The levels of disease, combined with extremely harsh working conditions, led to an incredibly short life-expectancy for indigenous slaves and led to a massive quantity of African captives being transported in Brazil to work (an estimated four million people before abolition). Brazil was the last country in the Western world to abolish slavery, in 1888, and it is estimated that 40% of the total number of slaves brought to the Americas were taken to Brazil.
Brazil achieved independence from Portugal in 1822 and was ruled by a constitutional monarchy until 1889, when a military coup led to the country becoming a republic. A large portion of the 20th century saw Brazil controlled by a military dictatorship (1930-45 and 1964–85), though it has seen increased political stability and liberalisation since.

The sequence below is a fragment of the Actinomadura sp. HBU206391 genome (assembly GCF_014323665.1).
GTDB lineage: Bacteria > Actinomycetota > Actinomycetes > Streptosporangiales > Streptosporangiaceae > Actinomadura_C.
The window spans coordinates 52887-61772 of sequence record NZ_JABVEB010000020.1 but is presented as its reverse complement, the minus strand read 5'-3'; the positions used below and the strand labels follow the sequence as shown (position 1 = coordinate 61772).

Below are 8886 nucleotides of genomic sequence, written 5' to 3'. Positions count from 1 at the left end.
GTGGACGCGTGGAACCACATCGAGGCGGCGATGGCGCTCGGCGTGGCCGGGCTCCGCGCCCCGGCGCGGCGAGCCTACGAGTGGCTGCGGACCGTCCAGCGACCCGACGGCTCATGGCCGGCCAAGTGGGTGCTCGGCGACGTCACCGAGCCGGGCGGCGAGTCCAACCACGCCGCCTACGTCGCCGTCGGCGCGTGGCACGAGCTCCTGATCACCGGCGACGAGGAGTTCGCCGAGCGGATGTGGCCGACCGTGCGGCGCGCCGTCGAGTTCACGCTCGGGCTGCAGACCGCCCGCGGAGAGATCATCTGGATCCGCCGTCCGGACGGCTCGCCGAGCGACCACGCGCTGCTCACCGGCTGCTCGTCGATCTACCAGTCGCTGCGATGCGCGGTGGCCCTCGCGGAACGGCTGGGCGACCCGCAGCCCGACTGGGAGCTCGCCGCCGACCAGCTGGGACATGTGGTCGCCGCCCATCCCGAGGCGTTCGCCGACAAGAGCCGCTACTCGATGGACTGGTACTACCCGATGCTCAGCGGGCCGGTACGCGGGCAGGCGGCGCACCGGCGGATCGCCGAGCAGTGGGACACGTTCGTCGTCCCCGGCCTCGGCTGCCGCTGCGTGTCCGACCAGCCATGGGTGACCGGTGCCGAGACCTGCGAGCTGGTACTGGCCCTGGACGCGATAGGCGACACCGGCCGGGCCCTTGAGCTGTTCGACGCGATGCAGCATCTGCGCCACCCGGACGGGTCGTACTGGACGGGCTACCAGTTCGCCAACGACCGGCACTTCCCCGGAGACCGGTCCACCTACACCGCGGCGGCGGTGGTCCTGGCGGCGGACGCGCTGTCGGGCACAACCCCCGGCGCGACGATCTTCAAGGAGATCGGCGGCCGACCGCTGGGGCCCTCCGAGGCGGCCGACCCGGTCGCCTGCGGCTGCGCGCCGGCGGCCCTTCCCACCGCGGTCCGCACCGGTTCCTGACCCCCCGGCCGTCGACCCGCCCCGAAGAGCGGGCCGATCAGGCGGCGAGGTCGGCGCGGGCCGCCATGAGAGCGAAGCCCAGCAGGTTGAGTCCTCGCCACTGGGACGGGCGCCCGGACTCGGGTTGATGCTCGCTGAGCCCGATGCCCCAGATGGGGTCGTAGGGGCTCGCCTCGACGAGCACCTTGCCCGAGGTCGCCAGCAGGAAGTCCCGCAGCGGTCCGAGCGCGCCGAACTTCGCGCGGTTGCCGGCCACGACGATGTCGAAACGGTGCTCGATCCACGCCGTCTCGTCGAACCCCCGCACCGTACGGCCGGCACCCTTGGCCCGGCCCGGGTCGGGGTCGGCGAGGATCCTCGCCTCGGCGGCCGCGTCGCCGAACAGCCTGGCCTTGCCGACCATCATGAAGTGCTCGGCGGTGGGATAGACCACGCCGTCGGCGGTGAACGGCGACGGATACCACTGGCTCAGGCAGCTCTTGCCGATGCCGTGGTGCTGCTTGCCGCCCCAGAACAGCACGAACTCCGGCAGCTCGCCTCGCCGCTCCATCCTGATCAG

Modern-day Brazil is a federal republic composed of 26 states and with a population of over 200 million people. 65% of Brazilians consider themselves Catholic, though this represents a notable reduction in the 90% who did so in 1970.
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